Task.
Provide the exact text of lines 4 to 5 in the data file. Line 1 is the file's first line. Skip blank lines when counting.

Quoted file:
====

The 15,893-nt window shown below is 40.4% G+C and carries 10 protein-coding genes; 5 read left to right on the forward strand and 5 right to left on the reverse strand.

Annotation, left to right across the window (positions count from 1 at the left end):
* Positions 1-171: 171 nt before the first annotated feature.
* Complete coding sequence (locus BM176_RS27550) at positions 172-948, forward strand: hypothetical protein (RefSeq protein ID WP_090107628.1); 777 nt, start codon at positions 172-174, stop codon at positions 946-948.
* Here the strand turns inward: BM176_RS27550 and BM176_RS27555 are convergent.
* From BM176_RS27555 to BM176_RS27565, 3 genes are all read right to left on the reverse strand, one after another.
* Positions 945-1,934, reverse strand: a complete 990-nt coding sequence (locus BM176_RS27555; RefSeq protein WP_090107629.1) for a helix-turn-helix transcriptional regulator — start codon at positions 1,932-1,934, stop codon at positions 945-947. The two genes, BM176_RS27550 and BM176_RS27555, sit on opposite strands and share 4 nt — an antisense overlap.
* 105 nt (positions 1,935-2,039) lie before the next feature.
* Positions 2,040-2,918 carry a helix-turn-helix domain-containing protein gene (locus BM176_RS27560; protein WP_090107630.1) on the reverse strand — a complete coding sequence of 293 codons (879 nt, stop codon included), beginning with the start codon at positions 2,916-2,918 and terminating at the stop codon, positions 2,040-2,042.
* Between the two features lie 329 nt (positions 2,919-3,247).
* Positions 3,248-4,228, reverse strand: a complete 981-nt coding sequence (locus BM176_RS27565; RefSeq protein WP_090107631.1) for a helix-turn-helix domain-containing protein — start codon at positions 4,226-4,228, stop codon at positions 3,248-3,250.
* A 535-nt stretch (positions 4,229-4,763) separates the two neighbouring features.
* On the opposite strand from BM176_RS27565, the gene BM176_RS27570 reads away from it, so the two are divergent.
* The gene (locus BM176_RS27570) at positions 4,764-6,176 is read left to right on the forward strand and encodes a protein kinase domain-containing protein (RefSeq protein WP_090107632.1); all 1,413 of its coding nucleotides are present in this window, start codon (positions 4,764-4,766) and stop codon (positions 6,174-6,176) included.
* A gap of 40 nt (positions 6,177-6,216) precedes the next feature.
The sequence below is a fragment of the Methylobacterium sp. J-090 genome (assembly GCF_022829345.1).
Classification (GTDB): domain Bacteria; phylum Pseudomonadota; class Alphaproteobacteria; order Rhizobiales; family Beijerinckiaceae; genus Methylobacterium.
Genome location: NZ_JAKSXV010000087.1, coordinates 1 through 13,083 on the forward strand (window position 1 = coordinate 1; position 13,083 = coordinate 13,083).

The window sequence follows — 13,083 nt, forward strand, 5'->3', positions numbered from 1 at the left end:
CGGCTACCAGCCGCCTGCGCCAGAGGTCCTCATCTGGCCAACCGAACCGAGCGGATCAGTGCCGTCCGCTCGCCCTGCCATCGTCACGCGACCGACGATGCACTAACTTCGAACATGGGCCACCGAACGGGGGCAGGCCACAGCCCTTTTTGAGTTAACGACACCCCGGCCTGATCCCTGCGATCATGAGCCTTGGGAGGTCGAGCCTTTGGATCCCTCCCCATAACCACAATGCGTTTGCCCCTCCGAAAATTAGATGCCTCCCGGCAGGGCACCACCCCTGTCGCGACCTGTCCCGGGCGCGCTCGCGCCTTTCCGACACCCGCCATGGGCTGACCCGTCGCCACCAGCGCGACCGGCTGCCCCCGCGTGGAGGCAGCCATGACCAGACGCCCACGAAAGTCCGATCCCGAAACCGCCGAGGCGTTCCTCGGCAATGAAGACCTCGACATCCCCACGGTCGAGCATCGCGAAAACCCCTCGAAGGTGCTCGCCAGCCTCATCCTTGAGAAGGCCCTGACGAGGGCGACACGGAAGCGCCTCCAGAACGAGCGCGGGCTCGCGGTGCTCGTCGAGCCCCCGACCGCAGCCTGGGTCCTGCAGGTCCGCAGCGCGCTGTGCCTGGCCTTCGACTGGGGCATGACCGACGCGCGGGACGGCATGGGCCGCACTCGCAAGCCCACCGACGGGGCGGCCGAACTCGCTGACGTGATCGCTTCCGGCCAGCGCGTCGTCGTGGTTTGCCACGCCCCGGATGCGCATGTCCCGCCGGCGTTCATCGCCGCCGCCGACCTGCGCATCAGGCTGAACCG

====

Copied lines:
* Complete coding sequence (locus BM176_RS27550) at positions 172-948, forward strand: hypothetical protein (RefSeq protein ID WP_090107628.1); 777 nt, start codon at positions 172-174, stop codon at positions 946-948.
* Here the strand turns inward: BM176_RS27550 and BM176_RS27555 are convergent.